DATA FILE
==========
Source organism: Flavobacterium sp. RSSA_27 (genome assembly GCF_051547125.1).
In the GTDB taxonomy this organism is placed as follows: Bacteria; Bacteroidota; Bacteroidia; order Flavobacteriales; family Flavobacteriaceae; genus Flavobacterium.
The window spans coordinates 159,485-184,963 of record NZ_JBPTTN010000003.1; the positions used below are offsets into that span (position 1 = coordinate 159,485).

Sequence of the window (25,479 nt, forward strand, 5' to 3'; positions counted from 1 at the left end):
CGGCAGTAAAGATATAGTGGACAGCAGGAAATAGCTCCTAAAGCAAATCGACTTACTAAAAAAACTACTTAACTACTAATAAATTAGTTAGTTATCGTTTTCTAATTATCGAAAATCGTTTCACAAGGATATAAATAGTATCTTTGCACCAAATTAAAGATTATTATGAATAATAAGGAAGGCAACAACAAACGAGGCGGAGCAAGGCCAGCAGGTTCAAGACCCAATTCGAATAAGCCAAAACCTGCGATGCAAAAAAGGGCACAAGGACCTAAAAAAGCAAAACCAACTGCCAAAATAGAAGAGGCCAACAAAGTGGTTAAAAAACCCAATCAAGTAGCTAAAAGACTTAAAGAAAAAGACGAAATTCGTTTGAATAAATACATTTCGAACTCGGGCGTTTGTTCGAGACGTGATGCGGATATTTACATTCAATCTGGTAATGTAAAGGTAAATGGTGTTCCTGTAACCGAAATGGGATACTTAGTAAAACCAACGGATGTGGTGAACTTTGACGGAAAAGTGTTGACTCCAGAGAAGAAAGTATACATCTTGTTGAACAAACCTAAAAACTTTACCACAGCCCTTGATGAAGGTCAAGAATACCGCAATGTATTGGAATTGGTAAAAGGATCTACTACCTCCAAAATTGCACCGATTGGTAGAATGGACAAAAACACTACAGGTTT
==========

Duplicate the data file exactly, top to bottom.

Source organism: Flavobacterium sp. RSSA_27 (genome assembly GCF_051547125.1).
In the GTDB taxonomy this organism is placed as follows: Bacteria; Bacteroidota; Bacteroidia; order Flavobacteriales; family Flavobacteriaceae; genus Flavobacterium.
The window spans coordinates 159,485-184,963 of record NZ_JBPTTN010000003.1; the positions used below are offsets into that span (position 1 = coordinate 159,485).

Sequence of the window (25,479 nt, forward strand, 5' to 3'; positions counted from 1 at the left end):
CGGCAGTAAAGATATAGTGGACAGCAGGAAATAGCTCCTAAAGCAAATCGACTTACTAAAAAAACTACTTAACTACTAATAAATTAGTTAGTTATCGTTTTCTAATTATCGAAAATCGTTTCACAAGGATATAAATAGTATCTTTGCACCAAATTAAAGATTATTATGAATAATAAGGAAGGCAACAACAAACGAGGCGGAGCAAGGCCAGCAGGTTCAAGACCCAATTCGAATAAGCCAAAACCTGCGATGCAAAAAAGGGCACAAGGACCTAAAAAAGCAAAACCAACTGCCAAAATAGAAGAGGCCAACAAAGTGGTTAAAAAACCCAATCAAGTAGCTAAAAGACTTAAAGAAAAAGACGAAATTCGTTTGAATAAATACATTTCGAACTCGGGCGTTTGTTCGAGACGTGATGCGGATATTTACATTCAATCTGGTAATGTAAAGGTAAATGGTGTTCCTGTAACCGAAATGGGATACTTAGTAAAACCAACGGATGTGGTGAACTTTGACGGAAAAGTGTTGACTCCAGAGAAGAAAGTATACATCTTGTTGAACAAACCTAAAAACTTTACCACAGCCCTTGATGAAGGTCAAGAATACCGCAATGTATTGGAATTGGTAAAAGGATCTACTACCTCCAAAATTGCACCGATTGGTAGAATGGACAAAAACACTACAGGTTT